Patients from all groups received a basic treatment, including repositioning and mobilization, air pressure mattress and bed support surfaces, wound cleansing (0.9% normal saline). Additionally, skin in the wound area was cleaned with solutions: 1. (2-Propanolum 45%; 1-Propanolum 10%; 2-Biphenylol 0.2%; hydrogen peroxide; purified water) and 2. (ethanol 46%; isopropyl alcohol 27%; benzyl alcohol 1%; hydrogen peroxide; purified water). Patients received also the compound topical cream on the ulcer area (1 g contains 20 mg allantoin and 50 mg dexopanthenol as a 50% solution of panthenol in propylene glycol) with an outer layer of a wet dressing held in place by a medical-quality rubberized fabric. A dressing change was carried out 1-2 times a day, depending on local exudation.

Patients from all groups received laser therapy once a day, 5 times a week for 1 month. The EzLase 940 (Biolase Technology, USA) and Rainbow Drops with SIX Laser 658 TS probe (Cosmogamma Group, Indonesia) devices were used for the treatments. There are semiconductor lasers (GaAlAs) which emitted a continuous radiation emission at separate wavelengths of 940 nm (group A), 808 nm (group B) and 658 nm (group C). The size of the laser spot was 0.1 cm2 when scanning the ulcer surface with a cone-shaped applicator (compound movement with a frequency of 20 Hz along the ordinate axis and 0.5 Hz along the abscissa axis). The applicator was applied non-contact from a distance of 2 cm to the wound. The duration of a single protocol depended on the size of the wound, and the therapy was adjusted to obtain an average dose of 4 J/cm2 (direct dose measured on the surface of the wound using the Mentor MA10 device, ITAM Inc., Poland). In group D (sham therapy), laser therapy was applied in the same manner, but the device was off during each session (only the applicator was switched on to scan pressure ulcers using none coherent red visible light).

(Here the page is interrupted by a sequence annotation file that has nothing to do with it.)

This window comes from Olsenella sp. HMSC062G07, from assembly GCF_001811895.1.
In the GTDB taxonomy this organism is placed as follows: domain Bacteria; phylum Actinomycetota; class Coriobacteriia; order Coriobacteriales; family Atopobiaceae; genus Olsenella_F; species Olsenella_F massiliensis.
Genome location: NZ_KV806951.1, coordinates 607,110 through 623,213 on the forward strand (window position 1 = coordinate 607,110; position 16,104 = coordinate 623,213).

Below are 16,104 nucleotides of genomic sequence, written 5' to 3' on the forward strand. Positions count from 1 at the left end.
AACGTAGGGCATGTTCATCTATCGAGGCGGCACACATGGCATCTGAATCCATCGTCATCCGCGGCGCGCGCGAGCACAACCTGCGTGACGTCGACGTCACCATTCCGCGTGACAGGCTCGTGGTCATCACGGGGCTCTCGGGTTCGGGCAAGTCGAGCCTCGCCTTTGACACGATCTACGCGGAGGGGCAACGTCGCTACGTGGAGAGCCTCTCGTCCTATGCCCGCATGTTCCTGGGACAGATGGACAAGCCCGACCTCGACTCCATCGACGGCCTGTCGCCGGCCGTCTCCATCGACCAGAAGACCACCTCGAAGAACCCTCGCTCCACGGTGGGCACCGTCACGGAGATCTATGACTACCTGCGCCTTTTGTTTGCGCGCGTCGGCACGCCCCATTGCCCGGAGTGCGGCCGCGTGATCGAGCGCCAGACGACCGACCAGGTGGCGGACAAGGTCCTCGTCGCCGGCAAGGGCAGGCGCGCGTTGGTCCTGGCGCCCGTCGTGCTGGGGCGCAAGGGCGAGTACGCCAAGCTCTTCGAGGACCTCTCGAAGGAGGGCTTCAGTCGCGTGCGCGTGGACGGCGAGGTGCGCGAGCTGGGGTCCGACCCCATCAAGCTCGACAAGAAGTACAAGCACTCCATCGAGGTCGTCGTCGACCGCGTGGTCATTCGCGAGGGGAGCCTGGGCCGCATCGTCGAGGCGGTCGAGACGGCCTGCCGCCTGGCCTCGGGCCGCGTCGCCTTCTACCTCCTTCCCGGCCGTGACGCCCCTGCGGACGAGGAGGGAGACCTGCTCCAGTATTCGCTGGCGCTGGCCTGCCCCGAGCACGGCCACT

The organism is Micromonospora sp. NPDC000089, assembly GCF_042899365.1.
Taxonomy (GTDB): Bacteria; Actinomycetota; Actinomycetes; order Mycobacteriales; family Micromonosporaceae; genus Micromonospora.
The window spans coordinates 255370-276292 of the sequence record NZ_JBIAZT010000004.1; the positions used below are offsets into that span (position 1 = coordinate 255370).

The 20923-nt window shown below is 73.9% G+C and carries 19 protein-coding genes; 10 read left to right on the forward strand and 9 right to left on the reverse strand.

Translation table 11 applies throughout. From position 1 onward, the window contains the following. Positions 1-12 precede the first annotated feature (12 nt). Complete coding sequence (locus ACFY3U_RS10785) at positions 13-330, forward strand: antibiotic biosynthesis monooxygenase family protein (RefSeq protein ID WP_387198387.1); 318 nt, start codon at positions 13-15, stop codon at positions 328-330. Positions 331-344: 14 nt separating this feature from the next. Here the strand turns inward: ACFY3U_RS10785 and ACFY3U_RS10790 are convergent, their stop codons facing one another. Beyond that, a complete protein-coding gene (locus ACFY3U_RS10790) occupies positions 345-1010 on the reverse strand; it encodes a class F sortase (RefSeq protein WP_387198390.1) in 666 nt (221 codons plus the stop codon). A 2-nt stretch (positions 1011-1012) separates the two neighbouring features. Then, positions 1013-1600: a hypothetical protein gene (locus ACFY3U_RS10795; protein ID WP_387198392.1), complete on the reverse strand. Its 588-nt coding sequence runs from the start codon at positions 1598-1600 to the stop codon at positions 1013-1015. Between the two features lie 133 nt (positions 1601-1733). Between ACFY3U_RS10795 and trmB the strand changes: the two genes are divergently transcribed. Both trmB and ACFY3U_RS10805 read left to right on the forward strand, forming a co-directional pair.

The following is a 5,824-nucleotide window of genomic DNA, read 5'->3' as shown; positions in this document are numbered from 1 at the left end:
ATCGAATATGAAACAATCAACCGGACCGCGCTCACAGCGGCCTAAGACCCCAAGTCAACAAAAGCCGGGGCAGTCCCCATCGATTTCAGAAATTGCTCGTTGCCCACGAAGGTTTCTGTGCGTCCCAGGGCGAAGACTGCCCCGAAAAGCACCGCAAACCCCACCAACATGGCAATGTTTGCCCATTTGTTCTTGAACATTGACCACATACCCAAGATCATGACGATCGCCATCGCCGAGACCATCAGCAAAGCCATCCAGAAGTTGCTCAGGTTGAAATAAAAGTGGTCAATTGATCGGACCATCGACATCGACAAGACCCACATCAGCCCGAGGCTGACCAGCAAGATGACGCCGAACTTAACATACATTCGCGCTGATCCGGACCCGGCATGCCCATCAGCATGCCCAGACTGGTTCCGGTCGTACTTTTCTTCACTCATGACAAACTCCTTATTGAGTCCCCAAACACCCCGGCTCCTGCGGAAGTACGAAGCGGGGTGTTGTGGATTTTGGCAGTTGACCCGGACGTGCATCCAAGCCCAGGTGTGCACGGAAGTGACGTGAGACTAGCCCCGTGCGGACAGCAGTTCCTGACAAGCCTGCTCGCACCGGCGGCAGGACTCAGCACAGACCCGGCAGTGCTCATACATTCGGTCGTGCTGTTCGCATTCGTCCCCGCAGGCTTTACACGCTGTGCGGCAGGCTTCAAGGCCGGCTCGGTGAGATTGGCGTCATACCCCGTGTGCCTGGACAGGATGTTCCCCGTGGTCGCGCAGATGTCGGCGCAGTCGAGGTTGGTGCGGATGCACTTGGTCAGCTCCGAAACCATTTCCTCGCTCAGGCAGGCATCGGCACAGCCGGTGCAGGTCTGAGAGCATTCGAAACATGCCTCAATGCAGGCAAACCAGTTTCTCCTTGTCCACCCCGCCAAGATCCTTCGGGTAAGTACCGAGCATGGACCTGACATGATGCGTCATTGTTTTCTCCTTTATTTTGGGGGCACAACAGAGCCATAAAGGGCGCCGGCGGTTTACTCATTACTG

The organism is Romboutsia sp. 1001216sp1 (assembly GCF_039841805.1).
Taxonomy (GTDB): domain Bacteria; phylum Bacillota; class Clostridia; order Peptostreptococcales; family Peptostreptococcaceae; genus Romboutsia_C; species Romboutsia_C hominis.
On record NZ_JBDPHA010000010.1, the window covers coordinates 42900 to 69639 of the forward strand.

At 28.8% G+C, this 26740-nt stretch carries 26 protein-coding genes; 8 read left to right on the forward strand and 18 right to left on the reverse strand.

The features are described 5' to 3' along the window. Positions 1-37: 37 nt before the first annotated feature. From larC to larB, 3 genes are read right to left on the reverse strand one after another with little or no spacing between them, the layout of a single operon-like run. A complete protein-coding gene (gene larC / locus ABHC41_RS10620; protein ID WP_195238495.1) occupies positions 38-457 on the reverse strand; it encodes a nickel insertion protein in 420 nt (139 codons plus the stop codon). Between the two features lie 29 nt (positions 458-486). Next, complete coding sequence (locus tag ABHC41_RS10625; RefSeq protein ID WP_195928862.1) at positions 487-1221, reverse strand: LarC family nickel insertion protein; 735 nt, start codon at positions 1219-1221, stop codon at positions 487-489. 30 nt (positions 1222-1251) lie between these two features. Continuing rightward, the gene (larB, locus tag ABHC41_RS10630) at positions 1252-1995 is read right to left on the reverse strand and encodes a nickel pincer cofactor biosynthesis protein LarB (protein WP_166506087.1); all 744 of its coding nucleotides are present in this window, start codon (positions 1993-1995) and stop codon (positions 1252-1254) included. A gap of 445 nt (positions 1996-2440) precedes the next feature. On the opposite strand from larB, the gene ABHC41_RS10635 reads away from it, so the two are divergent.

Measures

A fasting venous blood sample from the upper limb (5 ml) was collected three times - in the morning on the day prior to the treatment (day zero), after 2 weeks of irradiation and the day after the monthly laser therapy. Blood serum was obtained in a standard manner by centrifugation.

In addition, tissue samples measuring 3 x 3 x 3 mm were taken from the bottom of the wound from all patients at the same three timepoints, i.e. on day zero, after 14 days and finally after the completed therapy- 4 weeks later).